Thank you for your interest in contributing to Per Incuriam. This writer’s guide outlines the application process, the editing process and the difference between Blog and Print articles. If you have any further questions, please feel free to reach out to us at

Who Can Contribute?
Per Incuriam welcomes submissions from all current undergraduate students from all universities and irrespective of degree. While Per Incuriam will not generally accept submissions from graduate students, the editorial team retains the right to accept particularly meritorious submissions written by such students.

Accepted Areas of Law
Submissions must be primarily focused on law, but submissions touching on other disciplines (such as economics, history or politics) are welcomed and encouraged. Submissions need not be focused on English or UK law but can also pertain to EU law, international law or law in foreign jurisdictions. This broad scope of accepted areas of law helps to ensure that Per Incuriam publishes on a diverse range of legal issues.

Application Process
The application process for Blog and Print articles is very similar. Contributors should send a short pitch for their article in the Microsoft Word file format (.doc or .docx) to This pitch should be less than one page and include the following information:

● The publication to which the article is being submitted (Per Incuriam Blog or Per Incuriam Print)
● The main subject-matter of the article;
● The jurisdiction(s) on which the article will focus;
● The category of law into which the article falls (e.g. Public Law, Private Law, International Law, etc.);
● The main argument(s) your article will be making and/or the new contribution(s) your article will be making to the academic literature in the area;

Bullet-point format is acceptable to address all of the above points. For individual Blogs posts (rather than a proposed series), this information can usually be conveyed in under 200 words. A slightly more thorough pitch is expected for submissions to the Print edition.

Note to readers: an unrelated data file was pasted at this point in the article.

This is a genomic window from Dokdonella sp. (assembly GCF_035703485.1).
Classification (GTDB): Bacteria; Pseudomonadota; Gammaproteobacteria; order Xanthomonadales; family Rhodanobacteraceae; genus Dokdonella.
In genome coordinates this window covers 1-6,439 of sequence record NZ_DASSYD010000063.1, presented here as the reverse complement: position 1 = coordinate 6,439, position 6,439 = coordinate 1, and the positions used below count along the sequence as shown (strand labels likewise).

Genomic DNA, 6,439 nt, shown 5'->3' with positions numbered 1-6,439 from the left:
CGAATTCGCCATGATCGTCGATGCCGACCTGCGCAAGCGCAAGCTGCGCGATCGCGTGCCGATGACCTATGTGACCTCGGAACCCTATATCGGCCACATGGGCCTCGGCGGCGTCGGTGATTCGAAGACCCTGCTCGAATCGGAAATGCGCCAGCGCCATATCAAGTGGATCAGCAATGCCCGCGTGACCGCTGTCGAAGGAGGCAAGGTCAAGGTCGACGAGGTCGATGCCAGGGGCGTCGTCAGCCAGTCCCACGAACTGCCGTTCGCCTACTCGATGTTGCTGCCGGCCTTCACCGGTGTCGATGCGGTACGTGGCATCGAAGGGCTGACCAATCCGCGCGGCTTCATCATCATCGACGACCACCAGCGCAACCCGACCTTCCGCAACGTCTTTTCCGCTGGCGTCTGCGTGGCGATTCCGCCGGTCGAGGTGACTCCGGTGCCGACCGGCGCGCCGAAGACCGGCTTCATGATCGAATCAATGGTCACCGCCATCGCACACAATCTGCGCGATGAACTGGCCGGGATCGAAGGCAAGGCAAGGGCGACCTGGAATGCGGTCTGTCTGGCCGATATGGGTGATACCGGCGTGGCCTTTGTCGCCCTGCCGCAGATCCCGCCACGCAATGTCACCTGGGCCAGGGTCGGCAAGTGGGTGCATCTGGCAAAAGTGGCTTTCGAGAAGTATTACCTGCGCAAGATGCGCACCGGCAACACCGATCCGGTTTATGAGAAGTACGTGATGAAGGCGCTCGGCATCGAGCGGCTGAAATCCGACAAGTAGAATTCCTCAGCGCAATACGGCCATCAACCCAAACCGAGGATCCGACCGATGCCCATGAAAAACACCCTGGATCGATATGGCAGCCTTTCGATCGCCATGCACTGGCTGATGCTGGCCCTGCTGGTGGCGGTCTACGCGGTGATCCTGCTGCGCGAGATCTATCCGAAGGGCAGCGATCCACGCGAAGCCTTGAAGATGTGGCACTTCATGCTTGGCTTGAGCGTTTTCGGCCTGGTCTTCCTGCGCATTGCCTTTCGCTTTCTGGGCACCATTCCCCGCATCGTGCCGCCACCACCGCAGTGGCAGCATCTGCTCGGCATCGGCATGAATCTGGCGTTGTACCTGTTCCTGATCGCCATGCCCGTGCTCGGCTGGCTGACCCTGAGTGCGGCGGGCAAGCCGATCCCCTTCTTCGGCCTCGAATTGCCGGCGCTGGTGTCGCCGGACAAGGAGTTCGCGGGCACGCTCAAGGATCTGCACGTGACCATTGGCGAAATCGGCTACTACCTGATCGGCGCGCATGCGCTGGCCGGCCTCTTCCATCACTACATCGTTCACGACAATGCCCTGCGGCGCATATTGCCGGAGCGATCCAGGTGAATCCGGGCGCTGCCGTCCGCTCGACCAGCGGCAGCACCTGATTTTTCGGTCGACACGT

Per Incuriam accepts Blog posts year round; if accepted, Blog posts will be published online once the editing process is complete. Writers who want their submissions to be considered for the Print edition must submit their pitch before the magazine’s call for submissions (always announced a few weeks in advance on Facebook).

The Differences between Blog and Print Articles

The Per Incuriam Blog, to be found on the CULS website, is our more frequent publication. The Blog can cover a variety of different subjects and styles, with less restrictions on content or length. Blog pieces are a great way to get involved in Per Incuriam.

Each edition of the Per Incuriam magazine (published four times a term) contains two legal articles from student contributors. These are generally based around a theme set by the editors, with a call for submissions released ahead of the magazine’s publication. The standard of these articles is generally stricter, as is the style — more like a journal article, and limited strictly to legal analysis. Magazine contributors are paid — and publication is a really exciting way to get involved in Legal Academia while in Cambridge.
Blog pieces can be on “anything” — mostly. Generally, we’ll ask for a legal themed piece, but, under that umbrella, anything which interests you is good for the Blog, and it need not be set to a theme. As long as you’re passionate, and the editors think the topic is interesting and appropriate, we’d love to publish it. Previous examples of Blog Subjects have been a 4-part series on the jurisprudence of video games, diversity in the judiciary, an interview with Judge Rinder, Lululemon and national security, Cambodian human rights law, and an in-depth explainer of the law surrounding the operation of SPACs.